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New Study Reveals That Americans Less Likely To Trust Social Media Companies With Private Data

Wednesday, January 14th, 2015

A new survey conducted by Harris Poll in November’ 2014 has revealed that Americans are far less likely to trust social media companies with their personal data than other types of businesses and online services. The survey targeted 2037 adult Americans and was conducted on behalf of Transera Inc., a firm specializing in providing data analytics services for various customer engagement programs. Here are some of the most interesting findings published in the survey report “What’s Your Data Doing for You?”:

1) In spite of the increased awareness about online privacy and the misuse of private data by online companies and advertisers, 67 percent of people polled were willing to share their personal information in exchange for a better product or personalized service. As per the results published by Harris Poll, 53 percent of participants were open to sharing their names with online firms, 35 percent were willing to share their location information while just 34 percent were OK with revealing their contact details (email, phone number, home address etc.). The survey also reveals that people are more comfortable with sharing their basic information (name and address details) rather than other forms of data (for instance, employment and payment details).

2) The results of the survey reveal that despite the huge popularity of social networking services, only half of the participants (50 percent) were willing to trust social media companies with their personal data. This is hardly surprising since social sites like Facebook and Twitter are known to mine user data and share it with advertisers for the purpose of targeted advertising.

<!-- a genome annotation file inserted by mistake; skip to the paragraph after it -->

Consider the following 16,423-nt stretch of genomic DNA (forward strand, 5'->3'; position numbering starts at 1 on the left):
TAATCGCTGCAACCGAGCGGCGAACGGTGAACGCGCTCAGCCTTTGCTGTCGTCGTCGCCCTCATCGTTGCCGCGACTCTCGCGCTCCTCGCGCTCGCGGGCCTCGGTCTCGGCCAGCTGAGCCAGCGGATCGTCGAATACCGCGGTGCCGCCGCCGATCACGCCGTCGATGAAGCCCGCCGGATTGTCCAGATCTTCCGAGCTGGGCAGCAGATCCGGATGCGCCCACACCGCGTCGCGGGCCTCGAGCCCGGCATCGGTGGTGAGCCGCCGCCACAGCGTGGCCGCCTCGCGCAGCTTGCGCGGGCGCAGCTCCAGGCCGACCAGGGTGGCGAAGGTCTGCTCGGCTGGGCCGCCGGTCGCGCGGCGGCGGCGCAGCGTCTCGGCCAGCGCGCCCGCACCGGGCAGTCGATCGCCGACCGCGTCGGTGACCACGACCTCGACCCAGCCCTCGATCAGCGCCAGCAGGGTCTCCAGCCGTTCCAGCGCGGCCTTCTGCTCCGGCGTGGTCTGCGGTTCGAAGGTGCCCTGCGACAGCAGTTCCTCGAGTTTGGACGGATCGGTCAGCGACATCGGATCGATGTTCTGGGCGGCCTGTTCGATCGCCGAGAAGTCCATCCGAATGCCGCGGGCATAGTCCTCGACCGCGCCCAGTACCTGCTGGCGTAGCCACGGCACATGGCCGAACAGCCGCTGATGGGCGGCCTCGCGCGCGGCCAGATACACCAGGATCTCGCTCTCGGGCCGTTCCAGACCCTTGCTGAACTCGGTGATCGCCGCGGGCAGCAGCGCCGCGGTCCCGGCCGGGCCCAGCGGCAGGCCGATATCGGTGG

3) The survey also provides a great insight into whether the overall user experience has actually improved over the period of last one year. In spite of sharing more and more information with online businesses and services, only a tiny minority of respondents (25 percent) felt that their customer experience has improved in the preceding 12 months. This clearly shows that increased sharing of private data does not necessarily translate into a better user experience. Transera sees this anomaly as a wakeup call for online brands and urges them to extract more value from customer data that can prove beneficial to the customers.

4) People participating in the survey also disclosed the type of benefits that they receive in lieu of sharing their personal data with online businesses. While 43 percent of respondents believed that they get better discounts after sharing their details, 35 percent felt that they now receive much better product recommendations whereas 25 percent believed that they are getting better customer support while purchasing something online or contacting the customer representative.

5) Finally, the survey also reveals whether people are aware of the data capturing and mining practices of online companies and whether or not they are willing to trade online privacy for an improved customer experience. Out of the total people polled, 49 percent people believed that firms marketing to them have some kind of access to their online browsing habits (web history, social media behavior) but only 16 percent were willing to share their personal details in exchange for a better user experience.

January 14, 2015

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